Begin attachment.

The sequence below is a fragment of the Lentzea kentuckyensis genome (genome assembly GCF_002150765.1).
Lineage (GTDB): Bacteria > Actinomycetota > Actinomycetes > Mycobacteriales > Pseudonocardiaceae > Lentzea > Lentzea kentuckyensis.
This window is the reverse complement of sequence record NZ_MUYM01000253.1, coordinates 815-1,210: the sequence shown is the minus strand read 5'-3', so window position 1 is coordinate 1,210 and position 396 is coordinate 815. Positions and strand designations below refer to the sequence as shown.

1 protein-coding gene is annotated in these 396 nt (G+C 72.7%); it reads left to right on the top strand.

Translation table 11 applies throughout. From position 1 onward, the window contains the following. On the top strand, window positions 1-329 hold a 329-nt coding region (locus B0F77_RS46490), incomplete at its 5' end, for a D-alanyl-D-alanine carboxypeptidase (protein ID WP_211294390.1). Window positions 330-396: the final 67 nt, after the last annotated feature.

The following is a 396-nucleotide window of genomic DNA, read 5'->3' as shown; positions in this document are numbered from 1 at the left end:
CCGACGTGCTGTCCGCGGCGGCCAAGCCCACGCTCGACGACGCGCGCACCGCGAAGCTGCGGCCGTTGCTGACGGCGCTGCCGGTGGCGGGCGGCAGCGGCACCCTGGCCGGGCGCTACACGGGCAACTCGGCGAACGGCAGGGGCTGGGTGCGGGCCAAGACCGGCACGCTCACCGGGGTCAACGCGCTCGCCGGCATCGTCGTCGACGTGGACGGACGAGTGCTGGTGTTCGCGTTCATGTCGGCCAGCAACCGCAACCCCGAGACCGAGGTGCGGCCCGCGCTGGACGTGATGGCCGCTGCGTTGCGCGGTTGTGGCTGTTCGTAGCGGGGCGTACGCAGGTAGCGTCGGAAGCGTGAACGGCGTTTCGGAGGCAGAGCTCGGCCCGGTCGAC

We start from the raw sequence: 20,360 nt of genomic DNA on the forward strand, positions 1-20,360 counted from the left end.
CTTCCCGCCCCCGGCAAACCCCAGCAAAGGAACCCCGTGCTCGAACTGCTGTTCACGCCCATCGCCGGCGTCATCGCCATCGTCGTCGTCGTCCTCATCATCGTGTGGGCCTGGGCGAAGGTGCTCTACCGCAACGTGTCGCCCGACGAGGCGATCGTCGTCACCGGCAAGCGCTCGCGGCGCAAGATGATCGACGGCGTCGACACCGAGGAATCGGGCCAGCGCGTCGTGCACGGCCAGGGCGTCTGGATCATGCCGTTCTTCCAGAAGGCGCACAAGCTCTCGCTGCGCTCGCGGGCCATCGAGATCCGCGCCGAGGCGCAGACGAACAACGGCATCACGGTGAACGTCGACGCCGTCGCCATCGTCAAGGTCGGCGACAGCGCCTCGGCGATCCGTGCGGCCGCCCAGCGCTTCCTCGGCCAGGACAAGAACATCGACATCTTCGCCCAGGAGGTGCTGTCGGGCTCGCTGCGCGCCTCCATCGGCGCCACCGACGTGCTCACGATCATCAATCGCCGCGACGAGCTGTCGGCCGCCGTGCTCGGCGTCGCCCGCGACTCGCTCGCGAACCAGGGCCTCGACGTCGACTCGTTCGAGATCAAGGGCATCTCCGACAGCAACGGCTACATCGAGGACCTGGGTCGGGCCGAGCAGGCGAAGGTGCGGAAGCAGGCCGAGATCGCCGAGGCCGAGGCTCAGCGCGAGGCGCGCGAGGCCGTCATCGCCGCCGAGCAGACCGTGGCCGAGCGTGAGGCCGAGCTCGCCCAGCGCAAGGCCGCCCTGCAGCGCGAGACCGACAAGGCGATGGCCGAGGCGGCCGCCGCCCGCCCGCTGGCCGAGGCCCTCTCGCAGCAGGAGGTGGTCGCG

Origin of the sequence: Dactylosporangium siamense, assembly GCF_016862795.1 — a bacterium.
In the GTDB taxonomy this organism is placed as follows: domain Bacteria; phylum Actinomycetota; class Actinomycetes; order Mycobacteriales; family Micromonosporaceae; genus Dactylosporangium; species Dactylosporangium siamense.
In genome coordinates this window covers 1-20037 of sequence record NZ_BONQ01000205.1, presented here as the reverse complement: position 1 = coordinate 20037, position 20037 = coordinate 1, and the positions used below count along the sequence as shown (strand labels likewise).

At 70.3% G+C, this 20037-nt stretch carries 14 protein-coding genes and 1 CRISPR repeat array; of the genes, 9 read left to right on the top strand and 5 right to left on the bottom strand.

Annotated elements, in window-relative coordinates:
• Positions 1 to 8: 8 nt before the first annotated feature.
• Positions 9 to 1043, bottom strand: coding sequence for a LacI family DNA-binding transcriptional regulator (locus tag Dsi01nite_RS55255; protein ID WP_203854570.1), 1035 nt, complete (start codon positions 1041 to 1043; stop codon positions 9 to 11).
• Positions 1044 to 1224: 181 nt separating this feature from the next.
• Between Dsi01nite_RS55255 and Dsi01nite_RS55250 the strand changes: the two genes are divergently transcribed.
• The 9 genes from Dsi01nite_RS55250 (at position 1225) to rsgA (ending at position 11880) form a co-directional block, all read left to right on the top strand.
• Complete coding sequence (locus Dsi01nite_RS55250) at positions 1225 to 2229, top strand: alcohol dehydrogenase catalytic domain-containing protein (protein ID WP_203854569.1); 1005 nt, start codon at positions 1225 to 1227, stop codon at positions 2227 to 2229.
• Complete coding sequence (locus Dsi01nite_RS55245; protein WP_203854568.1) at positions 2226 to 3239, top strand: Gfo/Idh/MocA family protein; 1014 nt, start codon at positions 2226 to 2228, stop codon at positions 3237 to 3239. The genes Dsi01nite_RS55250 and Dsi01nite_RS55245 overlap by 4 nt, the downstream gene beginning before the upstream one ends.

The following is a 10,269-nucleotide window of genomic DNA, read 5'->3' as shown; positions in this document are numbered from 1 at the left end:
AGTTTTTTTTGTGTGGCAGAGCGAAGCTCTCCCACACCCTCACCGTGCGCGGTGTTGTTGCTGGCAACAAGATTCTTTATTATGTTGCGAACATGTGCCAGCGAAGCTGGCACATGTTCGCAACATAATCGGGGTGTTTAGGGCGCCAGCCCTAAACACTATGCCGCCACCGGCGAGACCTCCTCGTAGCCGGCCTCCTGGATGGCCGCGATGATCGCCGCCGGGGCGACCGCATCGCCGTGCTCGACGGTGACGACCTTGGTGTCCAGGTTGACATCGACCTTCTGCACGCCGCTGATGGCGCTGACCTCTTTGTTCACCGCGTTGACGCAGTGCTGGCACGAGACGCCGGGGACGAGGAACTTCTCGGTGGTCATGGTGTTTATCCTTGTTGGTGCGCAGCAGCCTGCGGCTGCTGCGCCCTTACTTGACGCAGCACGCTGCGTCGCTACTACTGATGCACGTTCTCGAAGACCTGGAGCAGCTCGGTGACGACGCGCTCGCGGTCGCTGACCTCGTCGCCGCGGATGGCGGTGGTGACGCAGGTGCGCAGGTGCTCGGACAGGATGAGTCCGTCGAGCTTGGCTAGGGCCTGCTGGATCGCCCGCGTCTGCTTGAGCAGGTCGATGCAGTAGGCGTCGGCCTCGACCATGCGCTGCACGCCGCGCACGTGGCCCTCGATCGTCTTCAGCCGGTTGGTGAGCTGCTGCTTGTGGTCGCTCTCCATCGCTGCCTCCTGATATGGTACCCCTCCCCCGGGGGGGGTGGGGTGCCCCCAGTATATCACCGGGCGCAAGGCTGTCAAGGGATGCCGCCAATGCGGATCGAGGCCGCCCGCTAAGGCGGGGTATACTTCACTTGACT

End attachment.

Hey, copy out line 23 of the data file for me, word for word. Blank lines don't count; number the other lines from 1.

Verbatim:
AGTTTTTTTTGTGTGGCAGAGCGAAGCTCTCCCACACCCTCACCGTGCGCGGTGTTGTTGCTGGCAACAAGATTCTTTATTATGTTGCGAACATGTGCCAGCGAAGCTGGCACATGTTCGCAACATAATCGGGGTGTTTAGGGCGCCAGCCCTAAACACTATGCCGCCACCGGCGAGACCTCCTCGTAGCCGGCCTCCTGGATGGCCGCGATGATCGCCGCCGGGGCGACCGCATCGCCGTGCTCGACGGTGACGACCTTGGTGTCCAGGTTGACATCGACCTTCTGCACGCCGCTGATGGCGCTGACCTCTTTGTTCACCGCGTTGACGCAGTGCTGGCACGAGACGCCGGGGACGAGGAACTTCTCGGTGGTCATGGTGTTTATCCTTGTTGGTGCGCAGCAGCCTGCGGCTGCTGCGCCCTTACTTGACGCAGCACGCTGCGTCGCTACTACTGATGCACGTTCTCGAAGACCTGGAGCAGCTCGGTGACGACGCGCTCGCGGTCGCTGACCTCGTCGCCGCGGATGGCGGTGGTGACGCAGGTGCGCAGGTGCTCGGACAGGATGAGTCCGTCGAGCTTGGCTAGGGCCTGCTGGATCGCCCGCGTCTGCTTGAGCAGGTCGATGCAGTAGGCGTCGGCCTCGACCATGCGCTGCACGCCGCGCACGTGGCCCTCGATCGTCTTCAGCCGGTTGGTGAGCTGCTGCTTGTGGTCGCTCTCCATCGCTGCCTCCTGATATGGTACCCCTCCCCCGGGGGGGGTGGGGTGCCCCCAGTATATCACCGGGCGCAAGGCTGTCAAGGGATGCCGCCAATGCGGATCGAGGCCGCCCGCTAAGGCGGGGTATACTTCACTTGACT